After the last edition of Pete Sixsmith‘s series on matchday programmes, and his memories of the games in question, I half-expected a riposte from a stray reader calling himself ‘Watford Gap’ or some such, along the lines of ‘you remember thumping us 5-0 at Roker; will your series be covering the programme on sale on Sept 25 1982, when we pulverised you 8-0?’ Wisely, Pete chooses instead to concentrate on another good day for the Lads – and for one immensely talented Lad. Check out Wikipedia’s description of Kieron Brady: “the skill and trickery he produced lives long in the memory of fans lucky enough to see him and he remains a cult hero among Sunderland fans who continue to marvel at just what a player he could have become but for a cruel career-ending injury”. And check out the clip …
So, here we are in the 1990s, yet another decade that had a series of ups and downs, highs and lows that go hand in hand with being a Sunderland supporter.
It started with Denis Smith in charge of a second level team, and ended with Peter Reid as boss of what was beginning to look like a very good top level side. The bits in between were made up of a fortuitous promotion, an FA Cup Final appearance, some dark days which almost ended up with us sliding back into the third level on two occasions and a heart breaking playoff defeat with what many fans regard as the most entertaining Sunderland side in living memory.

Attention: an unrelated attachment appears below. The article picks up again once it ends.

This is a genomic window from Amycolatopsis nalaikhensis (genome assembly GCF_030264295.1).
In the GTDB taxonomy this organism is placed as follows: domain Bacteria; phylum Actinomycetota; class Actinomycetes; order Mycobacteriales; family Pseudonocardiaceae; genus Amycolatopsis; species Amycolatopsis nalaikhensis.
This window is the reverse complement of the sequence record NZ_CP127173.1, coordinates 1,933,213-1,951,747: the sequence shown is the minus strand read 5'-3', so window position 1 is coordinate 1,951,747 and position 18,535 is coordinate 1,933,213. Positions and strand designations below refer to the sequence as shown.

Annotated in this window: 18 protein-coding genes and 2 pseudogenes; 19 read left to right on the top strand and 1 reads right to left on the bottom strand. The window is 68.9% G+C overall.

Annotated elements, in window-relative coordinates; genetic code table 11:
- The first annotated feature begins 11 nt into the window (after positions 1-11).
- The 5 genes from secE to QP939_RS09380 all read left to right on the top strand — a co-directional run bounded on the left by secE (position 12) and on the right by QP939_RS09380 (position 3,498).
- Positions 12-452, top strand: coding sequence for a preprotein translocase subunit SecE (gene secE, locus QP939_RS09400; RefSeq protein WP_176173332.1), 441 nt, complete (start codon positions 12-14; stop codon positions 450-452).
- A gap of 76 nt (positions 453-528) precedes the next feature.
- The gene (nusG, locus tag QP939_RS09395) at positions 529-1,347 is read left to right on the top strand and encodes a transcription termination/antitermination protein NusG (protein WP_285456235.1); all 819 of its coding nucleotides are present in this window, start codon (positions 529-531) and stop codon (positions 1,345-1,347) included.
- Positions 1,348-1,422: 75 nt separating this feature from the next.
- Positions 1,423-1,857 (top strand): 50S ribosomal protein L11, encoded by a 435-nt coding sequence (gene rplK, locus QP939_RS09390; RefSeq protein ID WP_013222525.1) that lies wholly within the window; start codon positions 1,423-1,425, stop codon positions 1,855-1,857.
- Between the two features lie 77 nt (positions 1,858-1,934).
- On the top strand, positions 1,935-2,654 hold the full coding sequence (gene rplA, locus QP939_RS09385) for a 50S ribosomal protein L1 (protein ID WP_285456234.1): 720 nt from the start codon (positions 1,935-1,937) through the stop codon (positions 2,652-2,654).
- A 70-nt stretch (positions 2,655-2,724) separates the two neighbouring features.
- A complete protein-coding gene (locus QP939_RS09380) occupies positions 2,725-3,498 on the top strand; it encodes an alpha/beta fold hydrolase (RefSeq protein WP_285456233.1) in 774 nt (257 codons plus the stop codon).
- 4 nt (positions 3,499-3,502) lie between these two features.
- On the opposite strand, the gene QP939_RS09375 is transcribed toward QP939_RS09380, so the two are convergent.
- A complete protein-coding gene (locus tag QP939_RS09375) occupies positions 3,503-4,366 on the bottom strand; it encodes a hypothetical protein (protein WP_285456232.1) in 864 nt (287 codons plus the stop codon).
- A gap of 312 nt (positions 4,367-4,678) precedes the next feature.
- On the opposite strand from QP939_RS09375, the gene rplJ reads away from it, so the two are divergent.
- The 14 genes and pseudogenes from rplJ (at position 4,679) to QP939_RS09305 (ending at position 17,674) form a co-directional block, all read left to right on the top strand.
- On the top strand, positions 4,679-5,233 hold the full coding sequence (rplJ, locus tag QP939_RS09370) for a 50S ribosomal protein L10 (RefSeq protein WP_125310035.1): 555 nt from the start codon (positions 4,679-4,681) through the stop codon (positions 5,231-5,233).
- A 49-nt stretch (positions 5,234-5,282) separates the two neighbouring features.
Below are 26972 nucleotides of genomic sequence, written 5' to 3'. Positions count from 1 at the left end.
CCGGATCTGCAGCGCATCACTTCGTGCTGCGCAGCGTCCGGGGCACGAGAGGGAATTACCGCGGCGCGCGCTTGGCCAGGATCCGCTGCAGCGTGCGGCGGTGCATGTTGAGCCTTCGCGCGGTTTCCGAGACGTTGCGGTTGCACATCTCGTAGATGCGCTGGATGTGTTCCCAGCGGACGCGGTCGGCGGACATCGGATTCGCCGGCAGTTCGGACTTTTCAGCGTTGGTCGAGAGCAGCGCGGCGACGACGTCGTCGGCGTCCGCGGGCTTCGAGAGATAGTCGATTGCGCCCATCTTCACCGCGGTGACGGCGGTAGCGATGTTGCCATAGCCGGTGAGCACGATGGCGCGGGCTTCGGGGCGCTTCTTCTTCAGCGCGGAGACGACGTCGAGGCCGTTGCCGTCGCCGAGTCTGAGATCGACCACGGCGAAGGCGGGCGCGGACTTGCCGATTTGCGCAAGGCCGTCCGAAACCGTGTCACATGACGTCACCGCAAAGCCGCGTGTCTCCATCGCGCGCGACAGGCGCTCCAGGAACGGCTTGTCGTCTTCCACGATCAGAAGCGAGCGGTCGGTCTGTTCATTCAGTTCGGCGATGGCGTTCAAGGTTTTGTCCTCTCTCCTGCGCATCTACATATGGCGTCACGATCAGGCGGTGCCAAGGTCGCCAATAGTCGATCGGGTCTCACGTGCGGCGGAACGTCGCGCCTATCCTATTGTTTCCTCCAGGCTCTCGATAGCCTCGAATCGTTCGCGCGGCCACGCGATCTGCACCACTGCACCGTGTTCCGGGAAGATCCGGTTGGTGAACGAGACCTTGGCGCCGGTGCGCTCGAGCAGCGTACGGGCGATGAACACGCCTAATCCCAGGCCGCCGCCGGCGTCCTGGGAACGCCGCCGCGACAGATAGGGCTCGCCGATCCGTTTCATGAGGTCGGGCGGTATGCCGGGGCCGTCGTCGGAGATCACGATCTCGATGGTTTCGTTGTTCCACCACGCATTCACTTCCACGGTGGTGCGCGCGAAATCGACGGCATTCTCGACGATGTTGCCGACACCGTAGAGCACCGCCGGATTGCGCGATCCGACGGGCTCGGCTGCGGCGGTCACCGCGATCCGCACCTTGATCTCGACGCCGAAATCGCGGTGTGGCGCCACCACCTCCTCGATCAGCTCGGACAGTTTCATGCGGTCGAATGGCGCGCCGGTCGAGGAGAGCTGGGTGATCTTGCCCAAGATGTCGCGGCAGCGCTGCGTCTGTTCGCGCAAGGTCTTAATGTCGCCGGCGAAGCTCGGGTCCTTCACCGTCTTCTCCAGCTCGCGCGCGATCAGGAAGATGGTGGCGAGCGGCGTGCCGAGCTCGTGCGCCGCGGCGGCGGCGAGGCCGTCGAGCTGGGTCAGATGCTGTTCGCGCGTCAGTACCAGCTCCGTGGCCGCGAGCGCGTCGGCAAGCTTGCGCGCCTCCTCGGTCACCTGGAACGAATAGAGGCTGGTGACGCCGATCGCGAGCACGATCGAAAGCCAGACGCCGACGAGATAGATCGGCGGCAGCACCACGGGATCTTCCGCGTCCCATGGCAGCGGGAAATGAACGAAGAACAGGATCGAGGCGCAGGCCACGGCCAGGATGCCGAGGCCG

1990 was a good year for Red and Whites. Under Smith, we were making steady progress after our promotion from Division Three. The previous season had been one of consolidation and we were ready for a real go at getting back to the Promised Land.
A win at Swindon on the opening day, (news of which did not reach me in Greensborough, North Carolina until 24 hours after the game was over; no internet then), set us off to a good start. Paul Hardyman was the only “new” acquisition although Paul Bracewell re-joined, having been talked into it by his old Stoke team mate, Smith.
And that was pretty much it. Roker was crumbling, and there was little money available after the profligacies of the McMenemy era. Like all of Smith’s side, there was no room for shirkers and a large number of players made 30+ appearances – Bennett, McPhail, Norman, Armstrong, Gabbiadini and Gates being among them.
We had always been around the top end, but had hit a poor patch after Christmas with defeats at Hull, Middlesbrough and Plymouth and slipped to 10th after the eventual champions Leeds United (or Dorty Leeds to give them their full title) had beaten us on the Tuesday night before the Brady Game.
As a result, a meagre crowd of 13,896 turned out for what could well have been the last meaningful game of the season on March 24 1990.
However, it provided a catalyst which eventually propelled us back into a play off place and gave us a glorious, wonderful win at SJP courtesy of Eric and Marco before we messed up at Wembley against Swindon.